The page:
I can’t breathe.

The lack of community policing; replaced with something resembling a military occupation. And with it, the virtual impossibility of indicting law enforcement personnel for any crime, no matter how egregious or well documented on video.

         I can’t breathe.

When learning the truth—not the Gone With the Wind cover story—about slavery, Jim Crow, and segregation.

         I can’t breathe.

Trade and immigration policies that have helped create refugees clamoring to immigrate because of economic devastation in their countries of origin.

         I can’t breathe.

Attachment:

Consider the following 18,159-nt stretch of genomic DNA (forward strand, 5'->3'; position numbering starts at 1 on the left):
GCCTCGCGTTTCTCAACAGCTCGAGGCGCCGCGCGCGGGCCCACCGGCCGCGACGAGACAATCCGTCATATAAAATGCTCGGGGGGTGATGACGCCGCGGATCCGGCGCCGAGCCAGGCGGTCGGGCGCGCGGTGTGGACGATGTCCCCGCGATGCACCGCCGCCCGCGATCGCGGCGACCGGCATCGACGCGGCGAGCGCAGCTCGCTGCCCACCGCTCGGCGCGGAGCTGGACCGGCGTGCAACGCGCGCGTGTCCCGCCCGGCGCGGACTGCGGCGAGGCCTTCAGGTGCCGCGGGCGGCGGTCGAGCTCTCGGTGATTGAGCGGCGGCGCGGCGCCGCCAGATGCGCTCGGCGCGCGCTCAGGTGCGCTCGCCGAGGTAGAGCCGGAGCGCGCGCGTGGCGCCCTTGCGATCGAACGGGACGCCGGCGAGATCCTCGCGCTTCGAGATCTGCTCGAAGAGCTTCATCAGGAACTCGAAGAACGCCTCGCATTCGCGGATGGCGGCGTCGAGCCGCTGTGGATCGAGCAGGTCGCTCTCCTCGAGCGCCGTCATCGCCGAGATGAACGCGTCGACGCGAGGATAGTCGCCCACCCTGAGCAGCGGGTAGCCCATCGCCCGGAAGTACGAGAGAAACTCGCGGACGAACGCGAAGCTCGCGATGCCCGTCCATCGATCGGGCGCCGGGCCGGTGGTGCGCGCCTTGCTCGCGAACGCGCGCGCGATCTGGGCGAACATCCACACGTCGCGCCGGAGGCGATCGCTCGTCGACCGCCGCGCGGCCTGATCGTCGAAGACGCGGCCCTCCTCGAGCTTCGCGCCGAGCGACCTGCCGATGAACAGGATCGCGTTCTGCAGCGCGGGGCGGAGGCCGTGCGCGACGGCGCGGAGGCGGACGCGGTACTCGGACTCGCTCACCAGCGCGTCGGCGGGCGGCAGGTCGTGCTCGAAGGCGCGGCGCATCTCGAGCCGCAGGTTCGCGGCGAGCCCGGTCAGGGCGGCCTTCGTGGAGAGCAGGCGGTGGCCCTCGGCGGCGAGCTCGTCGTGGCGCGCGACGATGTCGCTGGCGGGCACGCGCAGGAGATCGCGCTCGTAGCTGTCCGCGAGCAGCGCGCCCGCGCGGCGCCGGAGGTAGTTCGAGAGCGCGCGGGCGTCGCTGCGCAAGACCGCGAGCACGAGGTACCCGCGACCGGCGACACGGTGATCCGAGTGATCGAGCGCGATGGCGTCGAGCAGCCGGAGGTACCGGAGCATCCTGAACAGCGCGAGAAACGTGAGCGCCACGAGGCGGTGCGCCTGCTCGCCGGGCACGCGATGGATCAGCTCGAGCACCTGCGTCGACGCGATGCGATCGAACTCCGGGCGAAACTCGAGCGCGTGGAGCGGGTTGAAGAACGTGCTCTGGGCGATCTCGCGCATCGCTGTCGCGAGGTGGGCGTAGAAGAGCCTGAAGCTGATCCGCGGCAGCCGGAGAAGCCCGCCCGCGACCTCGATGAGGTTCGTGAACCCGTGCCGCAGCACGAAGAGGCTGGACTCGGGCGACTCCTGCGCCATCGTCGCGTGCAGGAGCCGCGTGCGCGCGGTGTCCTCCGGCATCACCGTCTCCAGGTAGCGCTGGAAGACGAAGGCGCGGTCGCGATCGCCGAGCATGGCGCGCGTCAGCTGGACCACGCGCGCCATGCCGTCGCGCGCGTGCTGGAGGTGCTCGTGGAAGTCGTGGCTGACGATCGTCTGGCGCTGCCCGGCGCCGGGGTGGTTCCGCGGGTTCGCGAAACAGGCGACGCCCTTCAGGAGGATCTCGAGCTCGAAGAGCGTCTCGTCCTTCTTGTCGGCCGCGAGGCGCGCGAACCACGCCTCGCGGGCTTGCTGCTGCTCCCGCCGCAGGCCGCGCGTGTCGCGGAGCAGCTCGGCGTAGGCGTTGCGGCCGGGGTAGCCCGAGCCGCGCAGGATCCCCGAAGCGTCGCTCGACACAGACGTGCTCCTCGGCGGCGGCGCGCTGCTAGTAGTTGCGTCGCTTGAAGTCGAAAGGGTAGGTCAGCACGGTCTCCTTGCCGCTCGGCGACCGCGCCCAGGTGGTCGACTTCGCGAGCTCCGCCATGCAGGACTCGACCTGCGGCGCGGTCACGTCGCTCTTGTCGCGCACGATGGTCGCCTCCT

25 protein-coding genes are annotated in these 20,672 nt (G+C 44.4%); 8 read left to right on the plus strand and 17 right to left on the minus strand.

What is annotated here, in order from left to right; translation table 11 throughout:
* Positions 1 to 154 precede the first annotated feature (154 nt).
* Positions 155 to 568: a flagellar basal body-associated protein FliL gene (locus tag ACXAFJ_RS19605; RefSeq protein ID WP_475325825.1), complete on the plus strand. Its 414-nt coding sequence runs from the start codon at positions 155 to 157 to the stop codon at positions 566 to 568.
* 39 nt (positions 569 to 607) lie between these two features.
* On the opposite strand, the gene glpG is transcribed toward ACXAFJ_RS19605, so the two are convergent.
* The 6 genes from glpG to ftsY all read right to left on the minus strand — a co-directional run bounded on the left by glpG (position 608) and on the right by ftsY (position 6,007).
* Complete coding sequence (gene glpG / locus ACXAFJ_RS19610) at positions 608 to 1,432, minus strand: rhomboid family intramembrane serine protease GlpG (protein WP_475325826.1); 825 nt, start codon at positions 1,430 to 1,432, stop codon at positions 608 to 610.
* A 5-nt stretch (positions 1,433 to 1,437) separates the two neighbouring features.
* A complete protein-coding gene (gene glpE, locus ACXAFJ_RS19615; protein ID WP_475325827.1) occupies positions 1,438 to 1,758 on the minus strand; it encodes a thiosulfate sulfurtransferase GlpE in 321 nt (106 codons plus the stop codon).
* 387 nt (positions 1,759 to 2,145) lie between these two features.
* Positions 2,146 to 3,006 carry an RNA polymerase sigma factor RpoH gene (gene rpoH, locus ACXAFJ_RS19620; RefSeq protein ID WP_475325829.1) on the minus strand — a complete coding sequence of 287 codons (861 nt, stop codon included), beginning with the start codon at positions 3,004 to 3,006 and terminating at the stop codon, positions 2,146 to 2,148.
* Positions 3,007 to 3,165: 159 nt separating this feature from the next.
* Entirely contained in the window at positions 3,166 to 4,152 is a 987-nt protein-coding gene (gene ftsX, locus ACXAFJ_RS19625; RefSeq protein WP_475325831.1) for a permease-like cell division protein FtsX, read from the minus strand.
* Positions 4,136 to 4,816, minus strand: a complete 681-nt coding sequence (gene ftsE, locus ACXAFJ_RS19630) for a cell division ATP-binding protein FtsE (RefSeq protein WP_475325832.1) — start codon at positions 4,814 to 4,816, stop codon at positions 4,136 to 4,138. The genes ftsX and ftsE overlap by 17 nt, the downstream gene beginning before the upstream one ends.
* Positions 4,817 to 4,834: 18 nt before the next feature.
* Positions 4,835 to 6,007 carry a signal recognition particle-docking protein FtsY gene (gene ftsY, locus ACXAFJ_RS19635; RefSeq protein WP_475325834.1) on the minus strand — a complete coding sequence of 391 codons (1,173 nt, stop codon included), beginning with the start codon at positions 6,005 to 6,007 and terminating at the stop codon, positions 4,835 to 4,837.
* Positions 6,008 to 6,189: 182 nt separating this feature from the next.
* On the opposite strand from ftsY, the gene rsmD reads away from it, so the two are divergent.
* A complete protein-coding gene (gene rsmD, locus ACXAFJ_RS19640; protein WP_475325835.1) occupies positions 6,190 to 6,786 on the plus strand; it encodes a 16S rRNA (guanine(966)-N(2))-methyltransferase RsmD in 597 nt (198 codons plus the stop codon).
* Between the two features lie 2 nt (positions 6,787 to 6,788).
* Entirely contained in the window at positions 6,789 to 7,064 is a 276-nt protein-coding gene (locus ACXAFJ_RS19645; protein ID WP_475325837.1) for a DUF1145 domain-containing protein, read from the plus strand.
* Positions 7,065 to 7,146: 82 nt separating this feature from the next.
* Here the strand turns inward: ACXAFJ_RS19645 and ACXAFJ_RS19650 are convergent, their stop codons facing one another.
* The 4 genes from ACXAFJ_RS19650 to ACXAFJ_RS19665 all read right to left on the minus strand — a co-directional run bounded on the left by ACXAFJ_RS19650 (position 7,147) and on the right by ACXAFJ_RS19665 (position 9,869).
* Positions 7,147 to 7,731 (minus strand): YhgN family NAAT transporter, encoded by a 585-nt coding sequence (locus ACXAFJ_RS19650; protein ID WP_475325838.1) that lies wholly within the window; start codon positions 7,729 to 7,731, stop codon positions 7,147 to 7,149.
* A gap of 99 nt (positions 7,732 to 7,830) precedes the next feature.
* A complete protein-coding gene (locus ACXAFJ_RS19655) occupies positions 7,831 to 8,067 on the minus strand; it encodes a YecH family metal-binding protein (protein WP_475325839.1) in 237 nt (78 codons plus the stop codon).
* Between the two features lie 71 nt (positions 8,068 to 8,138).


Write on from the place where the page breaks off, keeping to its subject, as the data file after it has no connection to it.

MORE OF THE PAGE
Divide and conquer mentalities that limit or downright prohibit public consideration and discussion of how Americans could organize our economy on a more just and humane basis.

         I can’t breathe.

Redlining, sunset laws, and restrictive covenants that created a kind of “Jim Crow Lite” across our country, making it difficult or impossible for people of color to live where they would choose, even if they had the money to do so. And the remnants of which continue to this day.

         I can’t breathe.

Neighbors and otherwise kindly people who, despite their rosy intentions, perpetuate racist cultural norms by refusing to acknowledge that past wrongs continue to linger, fester, and infect our body politic.

         I can’t breathe.